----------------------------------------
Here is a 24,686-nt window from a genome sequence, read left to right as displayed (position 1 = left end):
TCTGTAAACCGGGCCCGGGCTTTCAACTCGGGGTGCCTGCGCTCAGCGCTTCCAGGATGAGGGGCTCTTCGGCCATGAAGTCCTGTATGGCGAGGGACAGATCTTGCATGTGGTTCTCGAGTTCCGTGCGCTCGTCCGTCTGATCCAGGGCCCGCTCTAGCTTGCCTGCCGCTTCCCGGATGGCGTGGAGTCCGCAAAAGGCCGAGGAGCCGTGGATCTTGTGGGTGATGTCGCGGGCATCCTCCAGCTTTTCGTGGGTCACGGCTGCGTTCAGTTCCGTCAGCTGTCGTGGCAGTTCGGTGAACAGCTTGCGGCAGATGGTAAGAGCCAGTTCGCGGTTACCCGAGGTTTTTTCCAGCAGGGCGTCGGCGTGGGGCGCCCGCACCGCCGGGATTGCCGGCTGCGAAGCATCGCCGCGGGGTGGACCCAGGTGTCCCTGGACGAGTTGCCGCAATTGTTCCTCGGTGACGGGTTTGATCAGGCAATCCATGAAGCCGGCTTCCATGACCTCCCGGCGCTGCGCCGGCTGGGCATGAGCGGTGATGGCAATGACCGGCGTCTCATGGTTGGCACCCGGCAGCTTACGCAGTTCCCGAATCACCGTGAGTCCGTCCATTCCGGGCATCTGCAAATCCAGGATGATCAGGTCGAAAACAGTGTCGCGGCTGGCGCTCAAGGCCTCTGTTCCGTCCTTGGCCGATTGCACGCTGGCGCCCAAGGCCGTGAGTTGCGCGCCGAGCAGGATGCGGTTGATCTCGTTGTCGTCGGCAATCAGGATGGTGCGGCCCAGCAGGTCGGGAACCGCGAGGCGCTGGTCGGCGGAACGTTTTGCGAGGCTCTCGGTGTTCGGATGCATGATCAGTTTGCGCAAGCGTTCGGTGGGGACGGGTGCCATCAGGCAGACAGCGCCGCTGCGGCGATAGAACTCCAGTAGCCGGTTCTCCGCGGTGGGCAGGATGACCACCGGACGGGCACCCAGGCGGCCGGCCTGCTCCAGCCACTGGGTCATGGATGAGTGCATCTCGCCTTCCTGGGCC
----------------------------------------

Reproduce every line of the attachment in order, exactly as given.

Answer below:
Here is a 24,686-nt window from a genome sequence, read left to right as displayed (position 1 = left end):
TCTGTAAACCGGGCCCGGGCTTTCAACTCGGGGTGCCTGCGCTCAGCGCTTCCAGGATGAGGGGCTCTTCGGCCATGAAGTCCTGTATGGCGAGGGACAGATCTTGCATGTGGTTCTCGAGTTCCGTGCGCTCGTCCGTCTGATCCAGGGCCCGCTCTAGCTTGCCTGCCGCTTCCCGGATGGCGTGGAGTCCGCAAAAGGCCGAGGAGCCGTGGATCTTGTGGGTGATGTCGCGGGCATCCTCCAGCTTTTCGTGGGTCACGGCTGCGTTCAGTTCCGTCAGCTGTCGTGGCAGTTCGGTGAACAGCTTGCGGCAGATGGTAAGAGCCAGTTCGCGGTTACCCGAGGTTTTTTCCAGCAGGGCGTCGGCGTGGGGCGCCCGCACCGCCGGGATTGCCGGCTGCGAAGCATCGCCGCGGGGTGGACCCAGGTGTCCCTGGACGAGTTGCCGCAATTGTTCCTCGGTGACGGGTTTGATCAGGCAATCCATGAAGCCGGCTTCCATGACCTCCCGGCGCTGCGCCGGCTGGGCATGAGCGGTGATGGCAATGACCGGCGTCTCATGGTTGGCACCCGGCAGCTTACGCAGTTCCCGAATCACCGTGAGTCCGTCCATTCCGGGCATCTGCAAATCCAGGATGATCAGGTCGAAAACAGTGTCGCGGCTGGCGCTCAAGGCCTCTGTTCCGTCCTTGGCCGATTGCACGCTGGCGCCCAAGGCCGTGAGTTGCGCGCCGAGCAGGATGCGGTTGATCTCGTTGTCGTCGGCAATCAGGATGGTGCGGCCCAGCAGGTCGGGAACCGCGAGGCGCTGGTCGGCGGAACGTTTTGCGAGGCTCTCGGTGTTCGGATGCATGATCAGTTTGCGCAAGCGTTCGGTGGGGACGGGTGCCATCAGGCAGACAGCGCCGCTGCGGCGATAGAACTCCAGTAGCCGGTTCTCCGCGGTGGGCAGGATGACCACCGGACGGGCACCCAGGCGGCCGGCCTGCTCCAGCCACTGGGTCATGGATGAGTGCATCTCGCCTTCCTGGGCC